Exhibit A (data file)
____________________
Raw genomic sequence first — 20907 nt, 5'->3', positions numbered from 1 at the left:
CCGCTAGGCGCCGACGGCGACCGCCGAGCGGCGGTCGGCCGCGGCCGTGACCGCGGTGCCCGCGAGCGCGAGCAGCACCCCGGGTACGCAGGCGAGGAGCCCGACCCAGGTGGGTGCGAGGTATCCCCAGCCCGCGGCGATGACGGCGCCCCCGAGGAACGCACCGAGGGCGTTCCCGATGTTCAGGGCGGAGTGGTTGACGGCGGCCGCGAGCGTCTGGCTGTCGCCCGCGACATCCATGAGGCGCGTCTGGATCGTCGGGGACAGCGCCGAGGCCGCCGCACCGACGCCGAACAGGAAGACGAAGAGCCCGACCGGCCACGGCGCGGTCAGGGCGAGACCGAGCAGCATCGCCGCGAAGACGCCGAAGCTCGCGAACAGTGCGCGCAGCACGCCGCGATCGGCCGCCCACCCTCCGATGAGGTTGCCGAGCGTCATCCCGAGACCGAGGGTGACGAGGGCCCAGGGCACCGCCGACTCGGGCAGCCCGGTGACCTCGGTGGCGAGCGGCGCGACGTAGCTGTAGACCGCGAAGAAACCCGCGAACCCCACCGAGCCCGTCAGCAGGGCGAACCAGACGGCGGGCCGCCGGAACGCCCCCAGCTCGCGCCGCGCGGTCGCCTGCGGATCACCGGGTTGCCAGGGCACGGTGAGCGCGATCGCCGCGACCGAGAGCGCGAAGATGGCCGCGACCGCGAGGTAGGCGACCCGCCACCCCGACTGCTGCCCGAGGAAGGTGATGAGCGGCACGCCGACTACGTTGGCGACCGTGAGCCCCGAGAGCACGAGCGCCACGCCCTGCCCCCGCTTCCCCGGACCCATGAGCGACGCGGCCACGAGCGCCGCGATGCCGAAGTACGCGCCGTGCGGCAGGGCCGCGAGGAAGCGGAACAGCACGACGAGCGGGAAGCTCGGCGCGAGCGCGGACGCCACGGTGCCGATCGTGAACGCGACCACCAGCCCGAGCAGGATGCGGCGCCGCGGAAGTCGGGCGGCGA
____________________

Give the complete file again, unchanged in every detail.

Raw genomic sequence first — 20907 nt, 5'->3', positions numbered from 1 at the left:
CCGCTAGGCGCCGACGGCGACCGCCGAGCGGCGGTCGGCCGCGGCCGTGACCGCGGTGCCCGCGAGCGCGAGCAGCACCCCGGGTACGCAGGCGAGGAGCCCGACCCAGGTGGGTGCGAGGTATCCCCAGCCCGCGGCGATGACGGCGCCCCCGAGGAACGCACCGAGGGCGTTCCCGATGTTCAGGGCGGAGTGGTTGACGGCGGCCGCGAGCGTCTGGCTGTCGCCCGCGACATCCATGAGGCGCGTCTGGATCGTCGGGGACAGCGCCGAGGCCGCCGCACCGACGCCGAACAGGAAGACGAAGAGCCCGACCGGCCACGGCGCGGTCAGGGCGAGACCGAGCAGCATCGCCGCGAAGACGCCGAAGCTCGCGAACAGTGCGCGCAGCACGCCGCGATCGGCCGCCCACCCTCCGATGAGGTTGCCGAGCGTCATCCCGAGACCGAGGGTGACGAGGGCCCAGGGCACCGCCGACTCGGGCAGCCCGGTGACCTCGGTGGCGAGCGGCGCGACGTAGCTGTAGACCGCGAAGAAACCCGCGAACCCCACCGAGCCCGTCAGCAGGGCGAACCAGACGGCGGGCCGCCGGAACGCCCCCAGCTCGCGCCGCGCGGTCGCCTGCGGATCACCGGGTTGCCAGGGCACGGTGAGCGCGATCGCCGCGACCGAGAGCGCGAAGATGGCCGCGACCGCGAGGTAGGCGACCCGCCACCCCGACTGCTGCCCGAGGAAGGTGATGAGCGGCACGCCGACTACGTTGGCGACCGTGAGCCCCGAGAGCACGAGCGCCACGCCCTGCCCCCGCTTCCCCGGACCCATGAGCGACGCGGCCACGAGCGCCGCGATGCCGAAGTACGCGCCGTGCGGCAGGGCCGCGAGGAAGCGGAACAGCACGACGAGCGGGAAGCTCGGCGCGAGCGCGGACGCCACGGTGCCGATCGTGAACGCGACCACCAGCCCGAGCAGGATGCGGCGCCGCGGAAGTCGGGCGGCGA